ROBARE & JONES ON THE MARKETS
The S&P 500 rose 2% this week, wiping out last week's decline and sending the market benchmark to fresh record highs.
The index dropped on Monday with increasing concerns about the rise in COVID-19 cases amid the spread of the highly contagious Delta variant of the virus. Markets recouped and are now up 2.7% so far this month; 17% in 2021.
The communication services sector posted the largest gain this week, up 3.2%, followed by a 2.9% increase in consumer discretionary and a 2.8% rise in technology. Just two sectors were in the red for the week: utilities, down 0.9%, and energy, down 0.4%.
Economic reports next week include July consumer confidence on Tuesday and June consumer spending and core inflation on Friday.
Let's take a look at the markets!
The Price of Victory!
The current medal format – awarding gold, silver and bronze medals to the top finishers in each event – was introduced during the 1904 Olympics. For a few years, around that time, the medals were made of gold, silver and bronze, but that’s no longer the case. The medals awarded at the Tokyo Games are composed of a variety of metals.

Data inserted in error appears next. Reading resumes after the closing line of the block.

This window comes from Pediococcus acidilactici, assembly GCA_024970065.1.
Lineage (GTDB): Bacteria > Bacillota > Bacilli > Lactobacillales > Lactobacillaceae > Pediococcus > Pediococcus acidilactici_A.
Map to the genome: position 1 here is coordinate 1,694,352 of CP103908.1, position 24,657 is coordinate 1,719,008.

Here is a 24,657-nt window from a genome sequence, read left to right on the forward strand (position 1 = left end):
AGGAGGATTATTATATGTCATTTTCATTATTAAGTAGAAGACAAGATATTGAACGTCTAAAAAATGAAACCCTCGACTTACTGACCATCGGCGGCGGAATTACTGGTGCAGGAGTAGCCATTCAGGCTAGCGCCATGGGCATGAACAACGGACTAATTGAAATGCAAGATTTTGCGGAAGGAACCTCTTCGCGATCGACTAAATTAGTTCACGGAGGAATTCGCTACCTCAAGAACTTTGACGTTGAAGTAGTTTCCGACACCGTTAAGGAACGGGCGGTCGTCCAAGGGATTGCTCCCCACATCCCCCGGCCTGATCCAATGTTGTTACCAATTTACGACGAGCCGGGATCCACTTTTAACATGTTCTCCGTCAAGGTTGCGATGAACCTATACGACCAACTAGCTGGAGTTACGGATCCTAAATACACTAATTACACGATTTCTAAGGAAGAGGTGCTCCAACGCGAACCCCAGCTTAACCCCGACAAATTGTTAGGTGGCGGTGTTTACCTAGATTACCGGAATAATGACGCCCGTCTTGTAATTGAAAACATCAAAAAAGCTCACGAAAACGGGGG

- Olympic gold. The gold medal contains 550 grams of silver ($490) covered in 6 grams of gold plating ($380). That puts its monetary value at about $870.
- Olympic silver. The silver medal is made of pure silver. At the 2020 Olympics, the medal weighs in at about 550 grams, and its value is about $490.
- Olympic bronze. The bronze medal is comprised of 450 grams – almost a pound – of red brass. Red brass is 95 percent copper and 3 percent zinc, and is valued at about $2.40 a pound. The medal’s monetary value is about $2.40.
Of course, the real answer to the question about the value of Olympic medals is that they are priceless. The achievement they represent – becoming one of the world’s best athletes in a sport – has a value that cannot be measured in dollars and cents.
What Olympic events will you be watching?